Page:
Romney sheep selected for resistance to nematode infection, resilience to nematode challenge, or an index combining these traits, were evaluated alongside an unselected control line. Data from lambs born between 2000 and 2006 were analysed. Lambs grazed together, within sexes, while exposed to natural parasite challenge of predominantly Trichostrongylus sp. and Teladorsagia sp. Relative to the Control, the Resilient line was heavier at weaning (+7.6%) and in autumn (+14.5%), had 5.6% higher yearling greasy fleece weight (YGFW), and less dags (lower score) at 5 months of age by 0.72 standard deviations (SD) (all P <0.01). As expected, the two lines had similar post-weaning faecal worm egg count (FEC1). Compared with the Control, the Resistant line was lighter at weaning (-8.6%) and in autumn (-8.0%), had 14.9% lower YGFW and a higher dag score by 0.22 SD, whilst FEC1 averaged 16% of the Control value (all P <0.001). Performance of the Index line in growth and YGFW was 3.5 to 6.8% above that expected in a Resistant x Resilient cross. Conversely, FEC1 in the Index line was at least 31% higher than expected for a cross. We conclude that combining genes for resilience and low FEC by index selection is feasible.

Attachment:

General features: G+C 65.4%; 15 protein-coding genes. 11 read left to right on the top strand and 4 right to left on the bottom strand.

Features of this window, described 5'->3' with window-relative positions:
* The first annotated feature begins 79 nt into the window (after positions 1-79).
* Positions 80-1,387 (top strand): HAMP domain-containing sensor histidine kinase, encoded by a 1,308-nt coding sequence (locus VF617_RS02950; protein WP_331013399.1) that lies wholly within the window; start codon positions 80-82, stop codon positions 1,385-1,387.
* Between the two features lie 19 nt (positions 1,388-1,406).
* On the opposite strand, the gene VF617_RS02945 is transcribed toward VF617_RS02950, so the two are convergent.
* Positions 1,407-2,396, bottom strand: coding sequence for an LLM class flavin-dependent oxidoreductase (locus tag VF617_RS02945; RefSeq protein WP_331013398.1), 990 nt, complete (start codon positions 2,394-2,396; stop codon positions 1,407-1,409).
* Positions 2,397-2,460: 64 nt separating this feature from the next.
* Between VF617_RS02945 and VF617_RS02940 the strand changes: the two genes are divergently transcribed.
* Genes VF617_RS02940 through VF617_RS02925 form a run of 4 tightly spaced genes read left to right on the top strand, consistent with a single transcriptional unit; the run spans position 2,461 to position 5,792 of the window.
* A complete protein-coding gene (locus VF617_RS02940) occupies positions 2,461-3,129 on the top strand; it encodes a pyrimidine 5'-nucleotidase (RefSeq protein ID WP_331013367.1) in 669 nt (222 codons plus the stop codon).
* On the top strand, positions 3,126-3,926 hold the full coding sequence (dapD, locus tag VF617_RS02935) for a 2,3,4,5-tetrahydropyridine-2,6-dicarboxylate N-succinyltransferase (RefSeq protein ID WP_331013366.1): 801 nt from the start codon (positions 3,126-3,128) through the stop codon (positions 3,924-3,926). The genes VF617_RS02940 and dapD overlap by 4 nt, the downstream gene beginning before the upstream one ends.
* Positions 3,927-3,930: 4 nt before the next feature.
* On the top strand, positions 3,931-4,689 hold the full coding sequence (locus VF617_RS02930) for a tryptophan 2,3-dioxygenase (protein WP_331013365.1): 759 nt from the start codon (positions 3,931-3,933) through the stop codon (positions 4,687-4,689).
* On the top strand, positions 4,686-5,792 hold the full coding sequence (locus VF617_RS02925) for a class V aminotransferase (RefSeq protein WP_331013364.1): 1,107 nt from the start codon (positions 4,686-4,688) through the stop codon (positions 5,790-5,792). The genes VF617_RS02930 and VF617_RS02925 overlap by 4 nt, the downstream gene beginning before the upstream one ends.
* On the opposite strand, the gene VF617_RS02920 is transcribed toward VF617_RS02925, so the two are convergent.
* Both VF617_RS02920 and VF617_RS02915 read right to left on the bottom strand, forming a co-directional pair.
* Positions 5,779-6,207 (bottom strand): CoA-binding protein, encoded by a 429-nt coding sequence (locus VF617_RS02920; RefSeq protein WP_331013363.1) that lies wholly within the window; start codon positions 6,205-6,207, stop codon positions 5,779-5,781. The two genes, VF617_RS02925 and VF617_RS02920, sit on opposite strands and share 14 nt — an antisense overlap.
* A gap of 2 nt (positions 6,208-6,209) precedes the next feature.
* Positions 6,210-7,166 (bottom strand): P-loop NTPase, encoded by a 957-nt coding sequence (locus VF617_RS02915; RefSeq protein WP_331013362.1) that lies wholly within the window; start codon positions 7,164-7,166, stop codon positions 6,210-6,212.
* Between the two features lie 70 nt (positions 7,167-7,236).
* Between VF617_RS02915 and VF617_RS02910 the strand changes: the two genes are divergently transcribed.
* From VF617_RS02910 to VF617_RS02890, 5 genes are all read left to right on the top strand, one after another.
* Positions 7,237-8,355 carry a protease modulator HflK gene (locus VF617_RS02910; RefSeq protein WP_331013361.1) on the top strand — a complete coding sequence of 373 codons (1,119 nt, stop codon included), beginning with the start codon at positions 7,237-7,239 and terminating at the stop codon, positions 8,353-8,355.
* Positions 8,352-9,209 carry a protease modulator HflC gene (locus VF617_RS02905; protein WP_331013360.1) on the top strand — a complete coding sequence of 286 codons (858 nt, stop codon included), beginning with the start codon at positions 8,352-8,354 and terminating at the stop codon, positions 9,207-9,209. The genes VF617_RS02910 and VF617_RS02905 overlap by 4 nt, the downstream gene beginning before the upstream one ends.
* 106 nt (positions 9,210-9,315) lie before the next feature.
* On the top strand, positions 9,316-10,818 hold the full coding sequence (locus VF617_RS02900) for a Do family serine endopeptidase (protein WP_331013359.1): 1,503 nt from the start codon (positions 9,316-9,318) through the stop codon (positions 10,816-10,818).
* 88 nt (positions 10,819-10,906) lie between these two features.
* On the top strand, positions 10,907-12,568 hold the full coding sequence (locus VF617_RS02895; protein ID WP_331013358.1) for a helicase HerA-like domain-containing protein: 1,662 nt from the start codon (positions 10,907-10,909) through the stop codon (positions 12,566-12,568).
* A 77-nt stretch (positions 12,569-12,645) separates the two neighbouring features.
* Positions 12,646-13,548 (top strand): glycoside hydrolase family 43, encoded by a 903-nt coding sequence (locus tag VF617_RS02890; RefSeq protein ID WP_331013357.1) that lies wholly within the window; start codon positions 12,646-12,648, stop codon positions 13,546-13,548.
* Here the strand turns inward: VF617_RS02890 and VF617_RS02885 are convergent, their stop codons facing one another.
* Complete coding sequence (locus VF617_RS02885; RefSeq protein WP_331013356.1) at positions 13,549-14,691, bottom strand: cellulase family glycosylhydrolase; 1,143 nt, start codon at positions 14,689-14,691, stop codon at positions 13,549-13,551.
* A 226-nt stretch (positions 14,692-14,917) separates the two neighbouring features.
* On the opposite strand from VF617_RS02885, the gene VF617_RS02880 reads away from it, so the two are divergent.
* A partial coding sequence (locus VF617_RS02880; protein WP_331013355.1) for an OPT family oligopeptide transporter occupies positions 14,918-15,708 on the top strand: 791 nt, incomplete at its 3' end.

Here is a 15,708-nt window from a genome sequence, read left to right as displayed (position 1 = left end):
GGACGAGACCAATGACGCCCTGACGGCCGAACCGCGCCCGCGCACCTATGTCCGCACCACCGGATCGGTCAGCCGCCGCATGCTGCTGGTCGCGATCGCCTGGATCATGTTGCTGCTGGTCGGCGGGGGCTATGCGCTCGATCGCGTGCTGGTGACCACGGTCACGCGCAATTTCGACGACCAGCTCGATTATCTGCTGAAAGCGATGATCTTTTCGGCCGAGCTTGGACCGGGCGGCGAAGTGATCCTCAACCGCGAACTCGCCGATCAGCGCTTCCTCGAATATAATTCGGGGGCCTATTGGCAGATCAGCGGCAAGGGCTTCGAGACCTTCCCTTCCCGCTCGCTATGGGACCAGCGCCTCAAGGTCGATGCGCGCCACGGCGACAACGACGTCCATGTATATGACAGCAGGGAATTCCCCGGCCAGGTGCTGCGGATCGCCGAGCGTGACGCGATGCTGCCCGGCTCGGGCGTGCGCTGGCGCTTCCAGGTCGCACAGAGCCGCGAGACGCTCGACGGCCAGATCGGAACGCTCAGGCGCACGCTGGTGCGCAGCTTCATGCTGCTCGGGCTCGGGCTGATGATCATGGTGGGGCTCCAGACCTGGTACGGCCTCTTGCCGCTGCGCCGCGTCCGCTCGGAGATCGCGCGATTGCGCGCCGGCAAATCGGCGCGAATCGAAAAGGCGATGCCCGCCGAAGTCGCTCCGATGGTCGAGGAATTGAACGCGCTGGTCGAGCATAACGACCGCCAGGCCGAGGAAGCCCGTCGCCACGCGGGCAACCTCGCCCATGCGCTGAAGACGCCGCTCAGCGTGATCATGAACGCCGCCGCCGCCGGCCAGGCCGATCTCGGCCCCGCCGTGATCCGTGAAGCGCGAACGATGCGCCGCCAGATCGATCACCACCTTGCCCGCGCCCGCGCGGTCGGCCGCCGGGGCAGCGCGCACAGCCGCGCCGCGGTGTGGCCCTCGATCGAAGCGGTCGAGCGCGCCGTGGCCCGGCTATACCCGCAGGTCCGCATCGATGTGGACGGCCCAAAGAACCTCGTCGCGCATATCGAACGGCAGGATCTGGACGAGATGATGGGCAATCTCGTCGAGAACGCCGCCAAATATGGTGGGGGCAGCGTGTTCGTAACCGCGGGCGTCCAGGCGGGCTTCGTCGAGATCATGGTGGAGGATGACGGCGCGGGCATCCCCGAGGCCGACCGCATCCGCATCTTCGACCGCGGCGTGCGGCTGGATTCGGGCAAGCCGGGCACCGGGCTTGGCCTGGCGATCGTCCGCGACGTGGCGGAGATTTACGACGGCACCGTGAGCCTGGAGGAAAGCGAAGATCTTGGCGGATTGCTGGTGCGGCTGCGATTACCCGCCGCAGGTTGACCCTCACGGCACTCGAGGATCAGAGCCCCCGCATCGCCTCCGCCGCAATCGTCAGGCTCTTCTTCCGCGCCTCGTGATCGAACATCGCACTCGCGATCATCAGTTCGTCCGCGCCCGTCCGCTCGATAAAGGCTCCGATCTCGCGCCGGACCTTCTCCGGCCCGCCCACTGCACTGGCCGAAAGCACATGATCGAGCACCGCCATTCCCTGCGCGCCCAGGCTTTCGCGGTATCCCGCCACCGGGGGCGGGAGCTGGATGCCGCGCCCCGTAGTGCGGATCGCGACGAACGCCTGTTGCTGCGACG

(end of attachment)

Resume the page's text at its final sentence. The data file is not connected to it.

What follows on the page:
Proceedings of the New Zealand Society of Animal Production, Volume 68, Brisbane, Australia, 138-141, 2008
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